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Ben Kyo
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Yeah, I've noticed people with bad US win rates bidding +1. Not sure what the motivation for that is, but since I'll always bid +2 against such people, I often end up as USSR against people with a bad US track record, (and winning as a result).
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Anton Tolman
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Can someone explain a bit more to me about the bidding variant? I am in my first game using bidding, and I wasn't quite sure how it started. From what I've played so far, I think a USA +2 does help balance the game a bit.Thanks in advance!
 
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Ben Kyo
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dranton wrote:
Can someone explain a bit more to me about the bidding variant? I am in my first game using bidding, and I wasn't quite sure how it started. From what I've played so far, I think a USA +2 does help balance the game a bit.Thanks in advance!
By default US is selected. For a standard game you should normally select USSR, then bid how much influence you will give your opponent so that you can play USSR.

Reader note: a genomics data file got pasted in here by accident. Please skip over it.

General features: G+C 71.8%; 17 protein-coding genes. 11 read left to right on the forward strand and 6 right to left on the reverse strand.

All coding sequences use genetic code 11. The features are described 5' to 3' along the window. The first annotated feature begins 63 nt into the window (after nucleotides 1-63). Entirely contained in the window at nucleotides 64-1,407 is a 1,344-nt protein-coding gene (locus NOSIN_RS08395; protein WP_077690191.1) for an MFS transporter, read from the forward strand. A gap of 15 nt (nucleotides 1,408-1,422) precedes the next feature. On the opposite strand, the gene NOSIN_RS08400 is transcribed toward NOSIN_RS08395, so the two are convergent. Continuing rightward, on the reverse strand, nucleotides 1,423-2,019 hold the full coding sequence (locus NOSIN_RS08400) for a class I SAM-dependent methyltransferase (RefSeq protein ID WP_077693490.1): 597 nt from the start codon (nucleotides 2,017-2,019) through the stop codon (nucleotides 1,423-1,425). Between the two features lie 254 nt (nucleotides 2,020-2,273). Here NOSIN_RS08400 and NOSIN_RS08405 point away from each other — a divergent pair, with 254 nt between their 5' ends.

If your opponent selects US you will start with your chosen sides and no handicaps. Bids are ignored.
If your opponent selects USSR, then whoever bid the most will play USSR and give their opponent the amount bid in influence (random if bids were the same).
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Alex Drazen
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Quote:
Yeah, I've noticed people with bad US win rates bidding +1. Not sure what the motivation for that is, but since I'll always bid +2 against such people, I often end up as USSR against people with a bad US track record, (and winning as a result).

For me, I flat-out stink against US +2. So my logic is, if both I and another person are bidding US +1, at least I have a coin flip chance of getting the USSR at +1, where I stand a chance.

Yes, I should probably just get better at US +2, but always find myself behind in those games. Here is how it usually goes: US spreads out a lot in the ME (often getting a cheap 4VP to start), gets a fast domination in Europe, and keeps Asia even. Where do early USSR points come from then?